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Written by: Hannah Bradford and Kalin Goble, M.S.

National Guard and Reservist families experience military life in a unique way as compared to their active duty counterparts. Most National Guard and Reservist families do not live on or near military bases like active duty service members do. Living near a military base provides access to a community of other military families and providers who understand the culture of military life. 

Social support within the military community and access to empathetic providers who are experienced in working with military families are vital to healthy coping and reintegration within the family system. This lack of community support can be an obstacle for National Guard and Reservist families, especially during times of deployment, reintegration, or other family transitions (Pinna et al., 2017).

A framework called Positive Parenting has been shown to be effective in supporting children’s healthy adjustment in times of deployment and reintegration (Pinna, et al., 2017). Through positive parenting, children experience stronger mental health, improved emotional and cognitive functioning, better academic achievements, fewer behavioral problems, and even happier and healthier adulthood outcomes (Handman, n.d.).

What is Positive Parenting?

Simply put, positive parenting is a framework in which parents guide a child’s behavior through encouragement, warmth, kindness, and love. The goal is to convey the message to children that they matter, they are inherently good, and that they are loved and supported (Handman, n.d.). 

The acronym PRIDE illustrates five skills that parents can use within the positive parenting framework: 

Praise: Sharing approval of something the child did.

  • Praise provides an acknowledgement of the child’s strengths while also setting expectations for future behavior. When a child is praised, it builds their self-esteem and reinforces the good behavior, making them more likely to do it again (Handman, n.d.).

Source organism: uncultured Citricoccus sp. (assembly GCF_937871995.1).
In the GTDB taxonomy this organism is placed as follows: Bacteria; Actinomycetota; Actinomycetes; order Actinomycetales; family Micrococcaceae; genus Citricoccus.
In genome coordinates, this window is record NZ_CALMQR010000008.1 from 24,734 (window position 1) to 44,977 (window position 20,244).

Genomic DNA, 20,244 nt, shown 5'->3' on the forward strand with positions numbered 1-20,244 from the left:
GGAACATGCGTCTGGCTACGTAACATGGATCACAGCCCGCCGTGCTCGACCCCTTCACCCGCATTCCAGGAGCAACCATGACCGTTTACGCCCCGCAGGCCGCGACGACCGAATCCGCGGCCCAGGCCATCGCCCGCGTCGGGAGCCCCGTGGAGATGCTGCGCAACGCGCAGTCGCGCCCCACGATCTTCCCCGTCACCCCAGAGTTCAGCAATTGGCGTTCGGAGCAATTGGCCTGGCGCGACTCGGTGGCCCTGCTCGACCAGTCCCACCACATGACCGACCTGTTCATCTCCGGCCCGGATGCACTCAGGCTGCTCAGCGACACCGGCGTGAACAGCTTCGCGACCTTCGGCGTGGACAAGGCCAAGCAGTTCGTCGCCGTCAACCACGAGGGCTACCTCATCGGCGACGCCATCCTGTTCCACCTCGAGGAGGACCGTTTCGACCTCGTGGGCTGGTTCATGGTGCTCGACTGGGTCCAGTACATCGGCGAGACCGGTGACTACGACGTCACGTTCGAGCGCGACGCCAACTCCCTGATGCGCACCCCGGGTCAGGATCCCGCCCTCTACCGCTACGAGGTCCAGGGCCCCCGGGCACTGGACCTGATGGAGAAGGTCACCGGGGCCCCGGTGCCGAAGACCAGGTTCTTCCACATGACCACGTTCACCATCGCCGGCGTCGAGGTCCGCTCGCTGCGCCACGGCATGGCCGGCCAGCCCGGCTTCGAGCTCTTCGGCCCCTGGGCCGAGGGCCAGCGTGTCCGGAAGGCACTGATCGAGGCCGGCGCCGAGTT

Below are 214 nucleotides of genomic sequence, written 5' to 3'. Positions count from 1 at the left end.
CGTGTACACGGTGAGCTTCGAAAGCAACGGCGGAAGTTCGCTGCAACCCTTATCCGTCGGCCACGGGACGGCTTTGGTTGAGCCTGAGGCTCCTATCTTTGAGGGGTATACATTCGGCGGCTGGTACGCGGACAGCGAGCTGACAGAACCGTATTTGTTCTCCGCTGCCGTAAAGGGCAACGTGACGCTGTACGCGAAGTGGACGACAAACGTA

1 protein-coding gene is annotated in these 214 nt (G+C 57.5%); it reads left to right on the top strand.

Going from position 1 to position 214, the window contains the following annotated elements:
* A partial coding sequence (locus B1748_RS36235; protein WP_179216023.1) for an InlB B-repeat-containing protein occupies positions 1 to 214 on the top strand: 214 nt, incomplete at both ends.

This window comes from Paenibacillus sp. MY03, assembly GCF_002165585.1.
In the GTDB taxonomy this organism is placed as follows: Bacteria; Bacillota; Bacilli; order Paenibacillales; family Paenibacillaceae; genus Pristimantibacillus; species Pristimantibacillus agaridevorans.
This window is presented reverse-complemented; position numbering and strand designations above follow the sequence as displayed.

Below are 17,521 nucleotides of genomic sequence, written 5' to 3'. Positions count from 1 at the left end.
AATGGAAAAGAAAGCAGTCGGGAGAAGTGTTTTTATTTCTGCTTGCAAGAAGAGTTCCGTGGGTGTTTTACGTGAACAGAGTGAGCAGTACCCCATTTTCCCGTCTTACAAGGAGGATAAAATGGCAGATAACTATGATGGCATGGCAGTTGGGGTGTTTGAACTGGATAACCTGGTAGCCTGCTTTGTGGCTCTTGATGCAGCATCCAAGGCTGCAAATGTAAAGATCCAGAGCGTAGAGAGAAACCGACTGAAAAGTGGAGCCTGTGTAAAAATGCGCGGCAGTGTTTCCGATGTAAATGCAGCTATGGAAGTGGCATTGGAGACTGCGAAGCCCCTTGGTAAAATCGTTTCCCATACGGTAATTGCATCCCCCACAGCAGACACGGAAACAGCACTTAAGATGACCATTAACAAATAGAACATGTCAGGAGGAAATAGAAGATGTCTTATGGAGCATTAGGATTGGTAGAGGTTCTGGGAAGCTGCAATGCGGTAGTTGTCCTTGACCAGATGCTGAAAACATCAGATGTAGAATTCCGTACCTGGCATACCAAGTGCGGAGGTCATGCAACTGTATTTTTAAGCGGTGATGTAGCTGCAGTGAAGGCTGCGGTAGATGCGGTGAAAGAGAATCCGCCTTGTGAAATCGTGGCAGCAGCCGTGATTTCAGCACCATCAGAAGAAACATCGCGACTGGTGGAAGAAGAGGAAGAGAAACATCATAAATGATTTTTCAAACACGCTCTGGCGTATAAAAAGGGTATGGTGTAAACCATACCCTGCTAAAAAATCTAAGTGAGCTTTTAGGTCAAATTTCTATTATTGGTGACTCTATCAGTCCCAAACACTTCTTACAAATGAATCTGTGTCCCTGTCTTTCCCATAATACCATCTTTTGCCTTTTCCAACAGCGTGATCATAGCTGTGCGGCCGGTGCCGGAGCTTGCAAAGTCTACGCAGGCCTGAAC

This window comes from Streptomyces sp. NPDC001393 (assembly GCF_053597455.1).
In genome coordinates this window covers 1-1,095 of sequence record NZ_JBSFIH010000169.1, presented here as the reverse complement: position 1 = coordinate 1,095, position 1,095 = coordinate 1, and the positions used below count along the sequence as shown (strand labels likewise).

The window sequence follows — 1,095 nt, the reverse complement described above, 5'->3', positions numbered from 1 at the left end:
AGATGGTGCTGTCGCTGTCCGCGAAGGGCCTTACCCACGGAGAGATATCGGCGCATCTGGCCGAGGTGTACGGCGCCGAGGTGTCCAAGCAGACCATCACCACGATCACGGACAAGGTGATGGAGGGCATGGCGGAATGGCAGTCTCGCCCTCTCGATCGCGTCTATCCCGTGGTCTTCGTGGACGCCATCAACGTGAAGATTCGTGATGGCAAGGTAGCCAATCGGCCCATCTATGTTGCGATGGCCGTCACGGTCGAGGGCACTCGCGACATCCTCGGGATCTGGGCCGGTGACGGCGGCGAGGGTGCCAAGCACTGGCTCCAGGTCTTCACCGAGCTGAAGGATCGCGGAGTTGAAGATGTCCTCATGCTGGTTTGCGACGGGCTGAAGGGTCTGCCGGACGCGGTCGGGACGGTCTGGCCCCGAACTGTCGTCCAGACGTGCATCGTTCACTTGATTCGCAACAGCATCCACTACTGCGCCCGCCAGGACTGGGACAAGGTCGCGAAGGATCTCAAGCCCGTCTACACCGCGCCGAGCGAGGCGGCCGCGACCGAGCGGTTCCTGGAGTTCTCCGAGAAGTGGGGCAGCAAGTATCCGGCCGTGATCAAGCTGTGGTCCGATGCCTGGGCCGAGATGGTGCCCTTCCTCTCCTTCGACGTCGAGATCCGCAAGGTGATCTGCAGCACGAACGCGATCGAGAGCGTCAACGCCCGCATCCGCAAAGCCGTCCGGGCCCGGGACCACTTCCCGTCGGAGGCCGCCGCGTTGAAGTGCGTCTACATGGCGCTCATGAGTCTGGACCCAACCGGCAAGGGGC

• Example: “You did such a good job sharing your toys with your friends.”

Reflection: Repeating back a child’s statement.

  • Reflections encourage the child to engage in conversation and help them feel heard. They can also be a tool to support language development (Handman, n.d.)
  • Example: 
    • Child: That car is fast.
    • Parent: That car is so fast! OR
    • Parent: That red car is moving so fast!

Imitation: Matching a child’s way of interacting or playing.

  • This helps children feel like their parents are interested in them while promoting social development. The child will feel comfortable imitating the parent’s actions as a result, creating an opportunity to practice interacting with others in appropriate ways (Handman, n.d.).
  • Example: Playing tea party along with your child. 

Description: Narrating a child’s behavior.

  • Describing a child’s actions shows the child that the parent cares about what they are doing. This promotes self-esteem, increases focus, and teaches children how to vocalize new concepts (Handman, n.d.)
  • Example: “You are drawing a colorful picture of the sky!”

Enjoyment: Expressing positive emotions during parent-child interactions.

  • Nonverbal and verbal signs of enjoyment communicate to the child that the parent likes spending time with them. This strengthens parent-child relationships and promotes positive emotions (Handman, n.d.).
  • Example: “I am having such a great time with you today.”

For specific examples of these skills and a more detailed description of positive parenting, review the full UC Davis Health article on five positive parenting techniques to help your child thrive: 

What can providers do?

In order to best support National Guard and Reservist families, providers can offer parents information on positive parenting techniques, using PRIDE as a resource. Providers may also give parents information on the free programs offered through the THRIVE project. THRIVE is offered by the Clearinghouse for Family Readiness at Penn State, funded by the Department of Defense as an effort to best support military families. These programs are available at no cost to military and civilian families, providing assistance to parents of children ages birth to 18. Providers and parents can visit to learn more.



Handman, R. (n.d.). The Power of Positive Parenting. UC Davis Health.  

Pinna, K. L. M., Hanson, S., Zhang, N., & Gewirtz, A. H. (2017). Fostering resilience in 

National Guard and Reserve families: A contextual adaptation of an 

evidence-based parenting program. American Journal of Orthopsychiatry, 87(2), 


Father giving son high five. Parent child relationship concept
Photo By kieferpix/ Adobe Stock

Additional Resources

  • THRIVE Parenting Programs 

  • General information and resources for Reservists